“Deconstructing my faith” is a phrase that has been in the news recently as several celebrities have talked about their journey away from God. These stories usually start with unresolved doubt.

Eric Miller, director of ministry operations for CE National, talked with Tim Sprankle, lead pastor of Grace Church in Leesburg, Indiana, about helping students overcome doubt.

Tim has three kids who are in the space of their life where they will start asking questions and, hopefully, make faith in God their own. He wants his kids to wrestle with what their faith will look like.
Tim became a Christ-follower when he was in middle school. As a young person he wondered if he could get things right. He stumbled on the little book More Than a Carpenter by Josh McDowell. When he read the chapter on the resurrection, he realized his faith has a rational and historical backing which was powerful to him. Tim still wrestles with big questions, but always comes back to the resurrection as the basis of his faith (see 1 Corinthians 15). He’s hoping his kids cling to the person of Jesus. Tim’s been a pastor for 13 years and loves apologetics because it allows us to claim our faith.
A lot of times people are having self-doubt, not theological doubt. What we’re working through today is that sometimes Christians read the scripture and it doesn’t make sense. Sometimes there are contradictions. For example: one person will pray and not get answers, but other people get answers.
[bctt tweet=”Doubt is uncertainty that sets you in a direction.”]
The doubt Tim is talking about is defined as uncertainty that sets you in a direction. That direction could be a good place, a place of better discovery of God, or it sets you in a direction of deconstructing your faith.

How do we come alongside people with doubts?

Doubt is a personal, very heavy thing. Be prayerful. You want the Spirit helping us enter into a person’s doubt without judgment. The other thing is to be an empathetic listener. The first response might be to give the answer, but doubt is the opportunity for discovery. If you help someone discover, they’ll take that learned material forever forward. Listening and asking questions helps them get to the root of their doubt. Maybe they don’t trust the Bible. Maybe they question themselves and their ability to understand the Bible. Try to get to the lower level. Are they trusting God or are they trusting in themselves?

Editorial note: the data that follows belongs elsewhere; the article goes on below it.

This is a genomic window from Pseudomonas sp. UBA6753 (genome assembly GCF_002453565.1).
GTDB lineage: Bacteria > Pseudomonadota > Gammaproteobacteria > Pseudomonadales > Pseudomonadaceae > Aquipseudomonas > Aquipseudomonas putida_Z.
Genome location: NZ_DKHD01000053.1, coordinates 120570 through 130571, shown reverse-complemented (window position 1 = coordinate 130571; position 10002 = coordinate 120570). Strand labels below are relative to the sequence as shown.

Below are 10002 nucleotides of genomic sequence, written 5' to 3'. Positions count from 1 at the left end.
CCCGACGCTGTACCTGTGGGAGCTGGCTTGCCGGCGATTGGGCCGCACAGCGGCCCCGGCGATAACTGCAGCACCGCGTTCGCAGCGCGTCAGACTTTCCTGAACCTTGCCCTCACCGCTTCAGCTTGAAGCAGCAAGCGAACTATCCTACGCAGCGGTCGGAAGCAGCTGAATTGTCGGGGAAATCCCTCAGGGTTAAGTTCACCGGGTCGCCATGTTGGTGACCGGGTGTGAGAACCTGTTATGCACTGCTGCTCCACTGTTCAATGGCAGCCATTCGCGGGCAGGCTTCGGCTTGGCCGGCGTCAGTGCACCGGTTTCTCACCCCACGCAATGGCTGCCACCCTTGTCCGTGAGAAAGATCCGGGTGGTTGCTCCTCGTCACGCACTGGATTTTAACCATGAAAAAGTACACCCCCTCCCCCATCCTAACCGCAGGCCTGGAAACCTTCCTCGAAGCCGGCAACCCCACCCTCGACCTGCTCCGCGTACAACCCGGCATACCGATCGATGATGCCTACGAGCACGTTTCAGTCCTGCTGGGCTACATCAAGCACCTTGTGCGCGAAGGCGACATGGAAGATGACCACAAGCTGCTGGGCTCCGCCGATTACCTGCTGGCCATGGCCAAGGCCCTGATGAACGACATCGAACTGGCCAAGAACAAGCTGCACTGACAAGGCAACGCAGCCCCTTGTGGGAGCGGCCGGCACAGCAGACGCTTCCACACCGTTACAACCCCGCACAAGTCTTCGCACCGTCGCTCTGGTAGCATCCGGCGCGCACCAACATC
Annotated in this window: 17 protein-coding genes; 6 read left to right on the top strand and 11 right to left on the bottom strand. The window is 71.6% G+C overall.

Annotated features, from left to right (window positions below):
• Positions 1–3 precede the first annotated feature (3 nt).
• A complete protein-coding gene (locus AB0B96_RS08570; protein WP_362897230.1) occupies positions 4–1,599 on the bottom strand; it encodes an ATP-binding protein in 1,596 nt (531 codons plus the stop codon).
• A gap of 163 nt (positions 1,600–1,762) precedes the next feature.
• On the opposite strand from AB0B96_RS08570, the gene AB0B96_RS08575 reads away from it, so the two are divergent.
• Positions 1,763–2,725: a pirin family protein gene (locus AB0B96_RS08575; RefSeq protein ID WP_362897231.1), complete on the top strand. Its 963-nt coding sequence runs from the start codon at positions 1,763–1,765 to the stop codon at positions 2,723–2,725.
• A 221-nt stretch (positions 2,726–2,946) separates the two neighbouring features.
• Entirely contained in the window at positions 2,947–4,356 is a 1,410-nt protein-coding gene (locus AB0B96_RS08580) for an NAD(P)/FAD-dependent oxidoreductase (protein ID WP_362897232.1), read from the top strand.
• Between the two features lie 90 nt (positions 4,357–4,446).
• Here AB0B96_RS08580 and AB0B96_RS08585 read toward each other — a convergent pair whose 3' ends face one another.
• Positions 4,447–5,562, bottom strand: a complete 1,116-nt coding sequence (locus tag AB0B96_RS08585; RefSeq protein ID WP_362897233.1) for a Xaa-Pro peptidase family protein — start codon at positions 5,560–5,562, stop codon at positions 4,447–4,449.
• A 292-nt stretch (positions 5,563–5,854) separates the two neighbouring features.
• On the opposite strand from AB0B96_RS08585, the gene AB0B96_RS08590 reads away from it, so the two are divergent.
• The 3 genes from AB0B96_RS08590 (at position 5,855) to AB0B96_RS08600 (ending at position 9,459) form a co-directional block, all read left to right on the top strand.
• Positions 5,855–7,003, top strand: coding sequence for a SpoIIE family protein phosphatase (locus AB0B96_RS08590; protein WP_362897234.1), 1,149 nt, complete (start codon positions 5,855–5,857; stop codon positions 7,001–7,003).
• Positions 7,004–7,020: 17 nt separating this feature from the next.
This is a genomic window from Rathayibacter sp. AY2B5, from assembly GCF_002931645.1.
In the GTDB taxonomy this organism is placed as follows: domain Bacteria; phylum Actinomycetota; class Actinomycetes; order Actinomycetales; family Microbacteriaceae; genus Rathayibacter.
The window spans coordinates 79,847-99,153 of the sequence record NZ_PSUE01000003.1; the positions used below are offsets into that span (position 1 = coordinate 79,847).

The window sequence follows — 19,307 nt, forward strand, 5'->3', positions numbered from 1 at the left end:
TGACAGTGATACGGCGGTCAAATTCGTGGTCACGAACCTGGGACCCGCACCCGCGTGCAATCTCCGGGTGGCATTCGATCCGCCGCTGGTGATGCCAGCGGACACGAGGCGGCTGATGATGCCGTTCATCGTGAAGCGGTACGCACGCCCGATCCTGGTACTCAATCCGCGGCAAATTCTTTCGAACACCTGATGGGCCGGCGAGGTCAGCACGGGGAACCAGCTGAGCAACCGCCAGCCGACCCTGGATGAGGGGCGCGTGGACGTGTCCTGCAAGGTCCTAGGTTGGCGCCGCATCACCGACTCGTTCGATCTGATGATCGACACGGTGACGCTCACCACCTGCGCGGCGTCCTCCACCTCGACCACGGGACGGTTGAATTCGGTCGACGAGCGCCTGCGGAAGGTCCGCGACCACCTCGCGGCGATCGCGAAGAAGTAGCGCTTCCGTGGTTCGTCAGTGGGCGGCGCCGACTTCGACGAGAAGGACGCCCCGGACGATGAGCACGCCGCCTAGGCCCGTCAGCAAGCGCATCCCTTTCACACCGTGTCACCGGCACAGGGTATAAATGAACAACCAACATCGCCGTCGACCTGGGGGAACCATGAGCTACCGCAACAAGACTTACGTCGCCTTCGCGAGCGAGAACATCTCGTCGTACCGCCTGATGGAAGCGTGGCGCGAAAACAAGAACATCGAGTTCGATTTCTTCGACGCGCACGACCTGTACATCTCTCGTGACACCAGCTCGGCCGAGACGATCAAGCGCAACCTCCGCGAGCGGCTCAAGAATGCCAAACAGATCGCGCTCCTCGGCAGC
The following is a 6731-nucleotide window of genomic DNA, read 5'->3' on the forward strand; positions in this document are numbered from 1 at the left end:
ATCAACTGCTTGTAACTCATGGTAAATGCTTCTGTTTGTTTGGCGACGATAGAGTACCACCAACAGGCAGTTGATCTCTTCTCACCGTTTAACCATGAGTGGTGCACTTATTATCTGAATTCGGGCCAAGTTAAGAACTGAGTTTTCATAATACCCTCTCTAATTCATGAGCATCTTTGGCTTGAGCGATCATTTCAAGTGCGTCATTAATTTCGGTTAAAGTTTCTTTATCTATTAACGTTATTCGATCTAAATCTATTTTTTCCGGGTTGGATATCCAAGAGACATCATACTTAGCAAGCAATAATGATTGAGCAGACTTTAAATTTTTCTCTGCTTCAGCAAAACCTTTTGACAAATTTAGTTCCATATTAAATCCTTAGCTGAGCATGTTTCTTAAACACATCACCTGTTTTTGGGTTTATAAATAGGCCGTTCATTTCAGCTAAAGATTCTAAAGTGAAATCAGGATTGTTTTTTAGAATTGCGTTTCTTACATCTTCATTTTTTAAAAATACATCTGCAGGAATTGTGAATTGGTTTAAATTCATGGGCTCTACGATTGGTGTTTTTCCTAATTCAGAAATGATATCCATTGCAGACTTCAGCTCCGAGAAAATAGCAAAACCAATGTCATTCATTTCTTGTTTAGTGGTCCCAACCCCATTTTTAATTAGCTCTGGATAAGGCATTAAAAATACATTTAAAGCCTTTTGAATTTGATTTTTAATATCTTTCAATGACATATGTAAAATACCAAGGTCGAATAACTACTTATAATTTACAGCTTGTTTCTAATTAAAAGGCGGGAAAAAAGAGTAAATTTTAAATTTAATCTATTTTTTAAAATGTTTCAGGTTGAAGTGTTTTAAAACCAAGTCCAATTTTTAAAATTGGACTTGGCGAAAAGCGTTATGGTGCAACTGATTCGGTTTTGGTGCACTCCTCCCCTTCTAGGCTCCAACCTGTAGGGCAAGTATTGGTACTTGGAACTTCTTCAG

[bctt tweet=”Doubt is an opportunity for discovery.”]
Tim talked about two models from Scripture. The Bible is a compressed narrative. Abraham lived over 100 years and his story is tucked into 12 chapters.  Do you know how many nights Abraham looked at the stars wondering when the promise of God was going to happen? God’s methodology is to work slowly (2 Peter 3:8-9). Abraham had faith and God credited that to him as righteousness (Genesis 15:6). When Jesus talked with his disciples he used parables, irony, and rhetorical questions (e.g., Matthew 13). He didn’t give them direct answers to his questions. He let them live within that tension and develop trust. There’s a good model in allowing people to slowly work through their doubt in a relational context.

Is doubt a sin?

A book came out by Pete Enns called The Sin of Certainty. Enns suggests that Christians mistake “certainty” and “correct belief” for faith when what God really desires is trust and intimacy.  Tim says we’re living in an age that if you are certain about something, you are viewed as arrogant.
Some people would say certainty is a sin. When we push back too hard and immediately want to shut down people who have doubt, they continue to move away from evangelical belief to a place of certainty. Doubt is not a sin, but since doubt is a direction it can lead to sinful places.
Sean McDowell has spoken several times at Momentum Youth Conference. Sean told the story of when he was a kid and went to his dad with doubts about if God was real. Sean was nervous about talking with his dad, but was surprised when his dad replied, “Good, because I want you to discover Truth. I know that you’re hungering for Truth, but I’m confident that God will reveal His Truth to you and have the certainty that you need.” If doubt sets us in a direction to discover biblical truth, then doubt is a good thing.
[bctt tweet=”If doubt sets us in a direction to discover biblical truth, then doubt is a good thing.”]

If one of your kids comes to you about doubts, what process would you walk them through?